Date of Award
Doctor of Philosophy (PhD)
Dimitrie C. Popescu
Linda L. Vahala
Richard D. Noren
Wireless communication is one of the most active areas of technological innovations and groundbreaking research ranging from simple cellular phones to highly complex military monitoring devices. The emergence of radios with cognitive capabilities like software defined radios has revolutionized modern communication systems by providing transceivers which can vary their output waveforms as well as their demodulation methods. This adaptability plays a pivotal role in efficient utilization of radio spectrum in an intelligent way while simultaneously not interfering with other radio devices operating on the same frequency band. Thus, it is safe to say that current and future wireless systems and networks depend on their adaptation capability which in turn presents many new technical challenges in hardware and protocol design, power management, interference metrics, distributed algorithms, Quality of Service (QoS) requirements arid security issues. Transmitter adaptation methods have gained importance, and numerous transmitter optimization algorithms have been proposed in recent years. The main idea behind these algorithms is to optimize the transmitted signals according to the patterns of interference in the operating environment such that some specific criterion is optimized. In this context, the objective of this dissertation is to propose transmitter adaptation algorithms in conjunction with power control for wireless systems focusing on performance optimization based on operating constraints. Specifically, this dissertation achieves joint transmitter adaptation and power control in the uplink and downlink of wireless systems with applications to Multiple-Input-Multiple-Output (MIMO) wireless systems and cognitive radio networks. In addition, performance of the proposed algorithms are evaluated in the context of fading channels, taking into consideration the time-varying nature of wireless channels.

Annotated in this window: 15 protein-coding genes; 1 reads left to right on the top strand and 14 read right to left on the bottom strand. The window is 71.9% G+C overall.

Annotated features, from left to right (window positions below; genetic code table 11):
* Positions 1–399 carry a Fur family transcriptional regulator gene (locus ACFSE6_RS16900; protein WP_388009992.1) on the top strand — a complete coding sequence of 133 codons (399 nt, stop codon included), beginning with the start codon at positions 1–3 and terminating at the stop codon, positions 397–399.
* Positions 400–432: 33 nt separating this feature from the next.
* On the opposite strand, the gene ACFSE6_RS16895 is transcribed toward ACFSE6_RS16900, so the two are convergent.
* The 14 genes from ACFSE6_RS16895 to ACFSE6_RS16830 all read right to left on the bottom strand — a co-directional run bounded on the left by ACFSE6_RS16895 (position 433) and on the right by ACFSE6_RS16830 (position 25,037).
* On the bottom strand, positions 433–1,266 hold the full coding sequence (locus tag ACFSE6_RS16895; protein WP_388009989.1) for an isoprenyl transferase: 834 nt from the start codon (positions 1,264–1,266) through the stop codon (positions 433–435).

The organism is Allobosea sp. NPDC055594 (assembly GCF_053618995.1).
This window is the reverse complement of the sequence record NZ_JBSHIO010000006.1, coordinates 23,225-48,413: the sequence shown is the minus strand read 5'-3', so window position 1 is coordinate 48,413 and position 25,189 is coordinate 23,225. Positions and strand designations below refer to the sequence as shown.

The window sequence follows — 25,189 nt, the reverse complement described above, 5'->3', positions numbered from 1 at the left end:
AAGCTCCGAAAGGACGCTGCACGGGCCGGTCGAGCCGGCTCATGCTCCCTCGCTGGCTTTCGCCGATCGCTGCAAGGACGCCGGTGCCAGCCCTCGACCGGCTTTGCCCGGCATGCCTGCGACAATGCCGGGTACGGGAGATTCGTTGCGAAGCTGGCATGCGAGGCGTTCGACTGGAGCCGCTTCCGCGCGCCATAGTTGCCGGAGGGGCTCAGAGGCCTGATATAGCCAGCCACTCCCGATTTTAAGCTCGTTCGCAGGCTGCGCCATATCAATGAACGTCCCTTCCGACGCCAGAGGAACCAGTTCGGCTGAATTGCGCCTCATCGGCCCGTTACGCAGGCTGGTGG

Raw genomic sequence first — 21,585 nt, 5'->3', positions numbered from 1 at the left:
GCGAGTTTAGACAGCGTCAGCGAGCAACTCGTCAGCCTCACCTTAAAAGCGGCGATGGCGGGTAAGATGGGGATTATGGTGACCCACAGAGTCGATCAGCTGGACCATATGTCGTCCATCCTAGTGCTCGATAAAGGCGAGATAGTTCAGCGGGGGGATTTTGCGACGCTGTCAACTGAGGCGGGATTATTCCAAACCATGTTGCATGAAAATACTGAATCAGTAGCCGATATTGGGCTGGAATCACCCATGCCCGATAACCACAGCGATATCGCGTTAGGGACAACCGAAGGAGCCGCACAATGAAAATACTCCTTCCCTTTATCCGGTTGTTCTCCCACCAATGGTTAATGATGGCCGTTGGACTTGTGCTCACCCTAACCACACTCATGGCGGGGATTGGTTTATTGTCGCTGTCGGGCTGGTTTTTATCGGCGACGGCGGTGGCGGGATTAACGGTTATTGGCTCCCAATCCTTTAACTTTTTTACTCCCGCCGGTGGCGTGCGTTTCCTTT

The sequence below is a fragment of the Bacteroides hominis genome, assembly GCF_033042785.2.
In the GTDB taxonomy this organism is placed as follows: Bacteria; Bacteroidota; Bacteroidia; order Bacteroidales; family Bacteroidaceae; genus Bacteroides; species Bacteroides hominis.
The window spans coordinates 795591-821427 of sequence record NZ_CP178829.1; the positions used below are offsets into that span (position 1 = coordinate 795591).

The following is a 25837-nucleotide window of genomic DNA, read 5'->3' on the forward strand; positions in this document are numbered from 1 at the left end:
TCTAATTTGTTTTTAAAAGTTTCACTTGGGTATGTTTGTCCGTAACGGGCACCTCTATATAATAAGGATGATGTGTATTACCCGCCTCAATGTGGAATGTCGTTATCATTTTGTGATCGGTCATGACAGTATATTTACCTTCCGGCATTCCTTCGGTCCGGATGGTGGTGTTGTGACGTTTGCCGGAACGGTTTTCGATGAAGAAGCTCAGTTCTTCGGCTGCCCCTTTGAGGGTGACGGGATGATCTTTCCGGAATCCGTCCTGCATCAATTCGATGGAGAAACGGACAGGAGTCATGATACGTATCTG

"Performance Optimization Over Wireless Links With Operating Constraints"
(2012). Doctor of Philosophy (PhD), dissertation, Electrical/Computer Engineering, Old Dominion University, DOI: 10.25777/9cxt-jy31